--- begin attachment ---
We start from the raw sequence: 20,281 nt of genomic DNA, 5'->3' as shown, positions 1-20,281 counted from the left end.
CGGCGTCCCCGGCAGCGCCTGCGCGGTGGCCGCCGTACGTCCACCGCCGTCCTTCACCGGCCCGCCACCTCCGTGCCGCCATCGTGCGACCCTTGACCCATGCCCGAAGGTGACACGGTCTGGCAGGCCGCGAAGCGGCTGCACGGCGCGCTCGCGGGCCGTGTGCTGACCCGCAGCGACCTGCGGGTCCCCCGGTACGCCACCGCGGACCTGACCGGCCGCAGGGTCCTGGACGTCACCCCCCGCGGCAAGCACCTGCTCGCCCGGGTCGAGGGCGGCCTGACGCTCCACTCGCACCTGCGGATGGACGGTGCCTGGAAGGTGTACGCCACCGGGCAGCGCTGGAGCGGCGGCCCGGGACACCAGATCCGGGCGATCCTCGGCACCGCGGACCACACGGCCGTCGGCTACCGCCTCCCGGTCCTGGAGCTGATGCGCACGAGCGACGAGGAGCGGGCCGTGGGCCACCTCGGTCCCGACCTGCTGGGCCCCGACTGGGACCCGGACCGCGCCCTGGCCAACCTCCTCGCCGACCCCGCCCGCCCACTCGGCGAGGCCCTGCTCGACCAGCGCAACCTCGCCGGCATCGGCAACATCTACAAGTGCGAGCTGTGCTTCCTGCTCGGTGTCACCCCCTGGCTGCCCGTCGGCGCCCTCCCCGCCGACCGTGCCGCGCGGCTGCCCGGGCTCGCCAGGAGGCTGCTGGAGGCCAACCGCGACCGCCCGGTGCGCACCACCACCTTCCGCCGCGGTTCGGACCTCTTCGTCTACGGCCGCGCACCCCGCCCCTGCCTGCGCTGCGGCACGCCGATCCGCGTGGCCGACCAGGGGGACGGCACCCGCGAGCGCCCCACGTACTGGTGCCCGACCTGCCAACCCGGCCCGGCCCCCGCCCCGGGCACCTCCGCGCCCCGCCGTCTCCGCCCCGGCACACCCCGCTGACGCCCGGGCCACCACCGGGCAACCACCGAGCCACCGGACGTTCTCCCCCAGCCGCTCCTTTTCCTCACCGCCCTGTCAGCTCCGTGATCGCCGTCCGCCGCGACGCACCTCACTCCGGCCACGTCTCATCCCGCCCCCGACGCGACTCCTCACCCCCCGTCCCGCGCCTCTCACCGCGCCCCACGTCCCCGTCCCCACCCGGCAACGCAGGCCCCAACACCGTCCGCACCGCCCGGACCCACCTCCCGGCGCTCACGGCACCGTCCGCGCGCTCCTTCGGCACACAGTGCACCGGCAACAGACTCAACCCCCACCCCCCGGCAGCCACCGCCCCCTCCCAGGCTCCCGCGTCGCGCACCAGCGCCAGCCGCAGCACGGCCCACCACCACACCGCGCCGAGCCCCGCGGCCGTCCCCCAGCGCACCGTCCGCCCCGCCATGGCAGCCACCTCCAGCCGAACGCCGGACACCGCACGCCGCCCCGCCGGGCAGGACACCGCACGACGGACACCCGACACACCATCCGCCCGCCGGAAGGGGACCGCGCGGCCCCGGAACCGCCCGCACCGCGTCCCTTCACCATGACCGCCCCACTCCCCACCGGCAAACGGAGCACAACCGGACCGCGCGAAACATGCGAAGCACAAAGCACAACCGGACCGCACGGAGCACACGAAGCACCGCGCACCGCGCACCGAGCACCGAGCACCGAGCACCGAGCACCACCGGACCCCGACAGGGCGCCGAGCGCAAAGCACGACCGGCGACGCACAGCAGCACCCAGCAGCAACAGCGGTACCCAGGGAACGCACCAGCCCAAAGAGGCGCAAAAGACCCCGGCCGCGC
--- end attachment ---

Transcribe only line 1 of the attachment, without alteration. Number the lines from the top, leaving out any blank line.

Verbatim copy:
We start from the raw sequence: 20,281 nt of genomic DNA, 5'->3' as shown, positions 1-20,281 counted from the left end.